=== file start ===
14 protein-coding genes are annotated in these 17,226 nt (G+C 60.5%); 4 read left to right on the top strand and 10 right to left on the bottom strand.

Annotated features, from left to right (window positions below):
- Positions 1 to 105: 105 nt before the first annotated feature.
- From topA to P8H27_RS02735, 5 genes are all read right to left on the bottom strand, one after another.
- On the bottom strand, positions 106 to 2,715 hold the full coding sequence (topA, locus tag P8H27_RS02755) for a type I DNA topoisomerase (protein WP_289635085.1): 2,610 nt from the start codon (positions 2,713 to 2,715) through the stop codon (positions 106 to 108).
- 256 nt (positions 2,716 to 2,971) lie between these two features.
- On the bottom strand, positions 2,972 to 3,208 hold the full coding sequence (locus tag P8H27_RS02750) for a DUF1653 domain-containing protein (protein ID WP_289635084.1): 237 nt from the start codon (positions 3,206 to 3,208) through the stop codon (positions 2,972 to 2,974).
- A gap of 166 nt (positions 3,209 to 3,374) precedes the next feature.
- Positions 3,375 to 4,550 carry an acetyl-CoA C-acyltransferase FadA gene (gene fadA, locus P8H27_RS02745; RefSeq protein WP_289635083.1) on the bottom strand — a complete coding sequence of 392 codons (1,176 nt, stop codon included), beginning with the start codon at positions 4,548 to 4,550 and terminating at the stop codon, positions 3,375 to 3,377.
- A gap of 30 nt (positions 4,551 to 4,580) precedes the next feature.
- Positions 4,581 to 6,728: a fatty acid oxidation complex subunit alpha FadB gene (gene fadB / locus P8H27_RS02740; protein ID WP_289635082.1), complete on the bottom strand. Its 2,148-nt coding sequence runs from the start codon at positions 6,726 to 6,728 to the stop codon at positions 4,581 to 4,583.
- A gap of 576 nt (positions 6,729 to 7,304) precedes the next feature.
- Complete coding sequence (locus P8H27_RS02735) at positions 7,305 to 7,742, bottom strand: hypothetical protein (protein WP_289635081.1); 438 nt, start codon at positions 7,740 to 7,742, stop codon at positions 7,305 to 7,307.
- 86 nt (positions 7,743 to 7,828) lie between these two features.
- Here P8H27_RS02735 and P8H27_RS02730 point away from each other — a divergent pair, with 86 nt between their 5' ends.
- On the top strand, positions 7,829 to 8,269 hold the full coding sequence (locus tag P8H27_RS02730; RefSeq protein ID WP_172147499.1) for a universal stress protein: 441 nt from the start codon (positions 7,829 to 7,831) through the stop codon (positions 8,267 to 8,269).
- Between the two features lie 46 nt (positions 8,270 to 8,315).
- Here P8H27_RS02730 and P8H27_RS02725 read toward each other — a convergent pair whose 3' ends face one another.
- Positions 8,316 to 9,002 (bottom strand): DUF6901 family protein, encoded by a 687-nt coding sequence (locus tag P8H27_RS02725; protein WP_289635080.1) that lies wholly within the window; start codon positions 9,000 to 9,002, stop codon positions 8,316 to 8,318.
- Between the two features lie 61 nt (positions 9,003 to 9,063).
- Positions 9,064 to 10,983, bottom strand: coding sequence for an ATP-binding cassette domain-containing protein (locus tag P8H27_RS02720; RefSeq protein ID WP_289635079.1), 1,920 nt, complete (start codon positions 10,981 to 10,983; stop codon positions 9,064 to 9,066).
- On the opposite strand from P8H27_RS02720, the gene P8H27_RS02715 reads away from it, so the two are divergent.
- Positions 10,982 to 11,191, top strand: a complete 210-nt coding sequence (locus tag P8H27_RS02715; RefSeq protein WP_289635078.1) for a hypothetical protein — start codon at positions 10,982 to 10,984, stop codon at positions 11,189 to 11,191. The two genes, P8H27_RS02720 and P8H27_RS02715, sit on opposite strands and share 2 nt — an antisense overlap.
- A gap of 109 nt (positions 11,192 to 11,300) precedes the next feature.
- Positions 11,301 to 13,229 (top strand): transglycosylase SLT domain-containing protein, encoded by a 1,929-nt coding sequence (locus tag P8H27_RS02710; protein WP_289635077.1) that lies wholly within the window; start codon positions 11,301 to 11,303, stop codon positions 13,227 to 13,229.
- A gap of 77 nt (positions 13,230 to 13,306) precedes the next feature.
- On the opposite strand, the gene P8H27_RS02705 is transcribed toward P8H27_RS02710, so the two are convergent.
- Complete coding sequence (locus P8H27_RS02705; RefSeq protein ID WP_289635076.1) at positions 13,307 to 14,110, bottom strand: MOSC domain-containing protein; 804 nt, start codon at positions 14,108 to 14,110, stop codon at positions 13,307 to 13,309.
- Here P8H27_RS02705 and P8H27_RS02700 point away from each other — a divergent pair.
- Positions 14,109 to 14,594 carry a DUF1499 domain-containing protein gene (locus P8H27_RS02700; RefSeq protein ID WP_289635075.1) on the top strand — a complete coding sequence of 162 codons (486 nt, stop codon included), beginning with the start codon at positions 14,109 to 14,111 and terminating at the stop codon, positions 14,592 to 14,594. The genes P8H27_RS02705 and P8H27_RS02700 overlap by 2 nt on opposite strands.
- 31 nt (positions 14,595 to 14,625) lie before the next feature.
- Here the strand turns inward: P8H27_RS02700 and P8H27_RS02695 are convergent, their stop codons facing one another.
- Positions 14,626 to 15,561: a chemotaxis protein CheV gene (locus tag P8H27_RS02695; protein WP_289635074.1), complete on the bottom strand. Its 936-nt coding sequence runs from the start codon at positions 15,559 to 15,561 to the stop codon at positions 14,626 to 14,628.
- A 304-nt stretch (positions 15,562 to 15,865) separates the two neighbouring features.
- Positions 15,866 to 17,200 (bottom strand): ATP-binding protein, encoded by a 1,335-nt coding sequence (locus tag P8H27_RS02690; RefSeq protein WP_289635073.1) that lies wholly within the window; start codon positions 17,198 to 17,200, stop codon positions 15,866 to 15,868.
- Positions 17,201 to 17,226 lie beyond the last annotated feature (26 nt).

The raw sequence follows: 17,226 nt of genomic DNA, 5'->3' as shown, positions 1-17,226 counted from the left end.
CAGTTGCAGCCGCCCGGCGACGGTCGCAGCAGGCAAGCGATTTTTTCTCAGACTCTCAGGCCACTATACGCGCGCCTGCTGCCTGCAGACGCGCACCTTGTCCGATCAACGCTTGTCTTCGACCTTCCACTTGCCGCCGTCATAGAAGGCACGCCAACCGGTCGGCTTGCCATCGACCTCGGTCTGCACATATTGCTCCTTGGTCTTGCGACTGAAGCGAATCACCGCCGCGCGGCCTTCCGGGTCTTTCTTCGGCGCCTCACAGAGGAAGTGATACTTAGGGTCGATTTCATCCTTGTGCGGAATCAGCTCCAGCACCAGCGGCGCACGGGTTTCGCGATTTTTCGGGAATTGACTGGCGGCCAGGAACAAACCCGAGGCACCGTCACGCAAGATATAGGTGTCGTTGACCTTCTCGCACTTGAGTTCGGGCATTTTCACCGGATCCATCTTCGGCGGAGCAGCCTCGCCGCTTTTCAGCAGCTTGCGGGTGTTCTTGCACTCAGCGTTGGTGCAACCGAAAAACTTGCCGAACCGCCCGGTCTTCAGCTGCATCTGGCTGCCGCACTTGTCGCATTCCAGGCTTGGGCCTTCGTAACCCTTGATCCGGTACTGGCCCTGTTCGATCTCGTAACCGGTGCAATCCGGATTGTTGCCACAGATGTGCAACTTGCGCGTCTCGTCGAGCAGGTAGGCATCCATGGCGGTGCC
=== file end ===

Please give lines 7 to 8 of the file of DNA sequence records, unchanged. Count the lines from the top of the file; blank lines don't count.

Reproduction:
- On the bottom strand, positions 2,972 to 3,208 hold the full coding sequence (locus tag P8H27_RS02750) for a DUF1653 domain-containing protein (protein ID WP_289635084.1): 237 nt from the start codon (positions 3,206 to 3,208) through the stop codon (positions 2,972 to 2,974).
- A gap of 166 nt (positions 3,209 to 3,374) precedes the next feature.